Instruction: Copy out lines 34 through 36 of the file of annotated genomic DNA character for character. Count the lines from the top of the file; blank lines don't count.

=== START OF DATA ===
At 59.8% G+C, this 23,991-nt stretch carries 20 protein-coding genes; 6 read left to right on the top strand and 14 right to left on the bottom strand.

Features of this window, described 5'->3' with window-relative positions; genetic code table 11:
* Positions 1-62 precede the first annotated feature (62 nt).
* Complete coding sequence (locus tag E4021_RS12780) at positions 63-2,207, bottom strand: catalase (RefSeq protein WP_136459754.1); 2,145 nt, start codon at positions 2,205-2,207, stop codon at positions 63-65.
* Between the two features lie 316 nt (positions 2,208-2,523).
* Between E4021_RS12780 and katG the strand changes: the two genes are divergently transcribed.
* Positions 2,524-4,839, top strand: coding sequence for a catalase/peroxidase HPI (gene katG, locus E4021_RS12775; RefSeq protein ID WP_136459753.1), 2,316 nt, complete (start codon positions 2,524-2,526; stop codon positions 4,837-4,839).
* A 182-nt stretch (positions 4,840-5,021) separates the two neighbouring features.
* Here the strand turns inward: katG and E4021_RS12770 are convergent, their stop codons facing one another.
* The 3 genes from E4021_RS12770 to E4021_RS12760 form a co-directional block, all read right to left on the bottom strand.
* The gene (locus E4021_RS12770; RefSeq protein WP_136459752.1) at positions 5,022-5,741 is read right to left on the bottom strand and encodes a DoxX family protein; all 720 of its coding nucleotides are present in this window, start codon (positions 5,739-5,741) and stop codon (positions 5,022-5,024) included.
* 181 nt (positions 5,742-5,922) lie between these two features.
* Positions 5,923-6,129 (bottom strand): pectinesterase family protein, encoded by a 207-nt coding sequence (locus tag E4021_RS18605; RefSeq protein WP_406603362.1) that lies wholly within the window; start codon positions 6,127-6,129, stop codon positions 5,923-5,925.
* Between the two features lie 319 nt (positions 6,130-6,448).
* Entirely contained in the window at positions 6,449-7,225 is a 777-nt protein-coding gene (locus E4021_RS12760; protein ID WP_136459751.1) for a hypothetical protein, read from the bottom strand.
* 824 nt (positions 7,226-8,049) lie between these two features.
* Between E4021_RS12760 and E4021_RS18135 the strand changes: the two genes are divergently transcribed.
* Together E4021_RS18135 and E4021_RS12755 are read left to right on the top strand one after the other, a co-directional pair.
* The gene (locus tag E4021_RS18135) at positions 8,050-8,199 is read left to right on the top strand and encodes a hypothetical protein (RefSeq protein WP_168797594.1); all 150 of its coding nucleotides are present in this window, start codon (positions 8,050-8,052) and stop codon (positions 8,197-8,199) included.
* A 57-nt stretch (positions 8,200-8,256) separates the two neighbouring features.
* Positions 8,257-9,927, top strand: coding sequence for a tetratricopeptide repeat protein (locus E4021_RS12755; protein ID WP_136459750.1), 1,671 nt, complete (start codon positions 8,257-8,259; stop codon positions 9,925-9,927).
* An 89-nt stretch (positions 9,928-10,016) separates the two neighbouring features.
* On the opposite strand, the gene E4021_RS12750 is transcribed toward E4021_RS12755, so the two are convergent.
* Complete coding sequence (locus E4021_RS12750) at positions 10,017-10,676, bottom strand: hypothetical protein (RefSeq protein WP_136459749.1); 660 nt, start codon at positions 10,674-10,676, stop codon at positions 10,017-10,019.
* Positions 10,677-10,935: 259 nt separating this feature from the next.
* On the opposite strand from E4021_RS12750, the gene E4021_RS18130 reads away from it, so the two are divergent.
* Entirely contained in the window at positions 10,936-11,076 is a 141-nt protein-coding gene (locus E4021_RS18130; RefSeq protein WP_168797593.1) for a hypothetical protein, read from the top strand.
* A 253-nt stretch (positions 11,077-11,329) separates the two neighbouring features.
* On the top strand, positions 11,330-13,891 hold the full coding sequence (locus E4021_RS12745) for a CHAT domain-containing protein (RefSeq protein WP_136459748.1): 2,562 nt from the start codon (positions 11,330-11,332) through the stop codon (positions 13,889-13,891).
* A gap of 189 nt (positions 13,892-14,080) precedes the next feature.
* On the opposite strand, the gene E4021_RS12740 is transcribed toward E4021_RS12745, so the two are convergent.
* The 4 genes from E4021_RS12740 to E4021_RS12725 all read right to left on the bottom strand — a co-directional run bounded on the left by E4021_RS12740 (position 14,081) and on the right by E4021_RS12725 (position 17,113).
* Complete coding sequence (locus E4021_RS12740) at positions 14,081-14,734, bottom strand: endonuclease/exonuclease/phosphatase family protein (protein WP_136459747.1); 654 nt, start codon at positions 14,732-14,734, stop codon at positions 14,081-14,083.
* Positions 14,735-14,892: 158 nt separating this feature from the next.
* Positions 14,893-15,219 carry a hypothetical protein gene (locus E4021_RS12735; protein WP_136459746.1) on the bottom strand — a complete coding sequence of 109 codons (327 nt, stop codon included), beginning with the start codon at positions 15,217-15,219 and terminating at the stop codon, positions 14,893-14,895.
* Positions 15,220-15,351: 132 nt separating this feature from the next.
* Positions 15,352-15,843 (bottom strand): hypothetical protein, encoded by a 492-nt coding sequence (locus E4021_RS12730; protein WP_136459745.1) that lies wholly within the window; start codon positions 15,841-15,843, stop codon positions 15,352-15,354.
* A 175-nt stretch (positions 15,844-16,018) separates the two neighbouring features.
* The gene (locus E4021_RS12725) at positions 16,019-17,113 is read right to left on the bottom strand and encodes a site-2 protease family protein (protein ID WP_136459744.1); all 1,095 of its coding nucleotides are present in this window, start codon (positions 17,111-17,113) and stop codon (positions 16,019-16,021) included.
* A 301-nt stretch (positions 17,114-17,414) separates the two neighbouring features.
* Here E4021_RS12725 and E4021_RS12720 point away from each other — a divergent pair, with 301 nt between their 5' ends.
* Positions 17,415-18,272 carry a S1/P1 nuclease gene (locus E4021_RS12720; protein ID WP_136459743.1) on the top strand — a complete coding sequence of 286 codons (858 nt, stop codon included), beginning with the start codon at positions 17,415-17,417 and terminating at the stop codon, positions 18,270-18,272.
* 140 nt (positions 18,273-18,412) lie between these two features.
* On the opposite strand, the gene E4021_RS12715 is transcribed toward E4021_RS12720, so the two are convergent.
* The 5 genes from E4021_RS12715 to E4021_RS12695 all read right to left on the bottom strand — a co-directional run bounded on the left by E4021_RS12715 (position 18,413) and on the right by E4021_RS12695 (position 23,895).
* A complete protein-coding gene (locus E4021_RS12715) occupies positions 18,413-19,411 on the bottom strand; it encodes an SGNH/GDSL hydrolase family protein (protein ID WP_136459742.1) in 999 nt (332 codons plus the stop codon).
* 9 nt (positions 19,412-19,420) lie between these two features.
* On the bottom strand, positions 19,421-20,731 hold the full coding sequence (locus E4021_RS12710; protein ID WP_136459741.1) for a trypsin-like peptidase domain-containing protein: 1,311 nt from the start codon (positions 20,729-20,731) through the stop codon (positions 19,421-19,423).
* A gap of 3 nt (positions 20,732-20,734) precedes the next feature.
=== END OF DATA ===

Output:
* Positions 14,735-14,892: 158 nt separating this feature from the next.
* Positions 14,893-15,219 carry a hypothetical protein gene (locus E4021_RS12735; protein WP_136459746.1) on the bottom strand — a complete coding sequence of 109 codons (327 nt, stop codon included), beginning with the start codon at positions 15,217-15,219 and terminating at the stop codon, positions 14,893-14,895.
* Positions 15,220-15,351: 132 nt separating this feature from the next.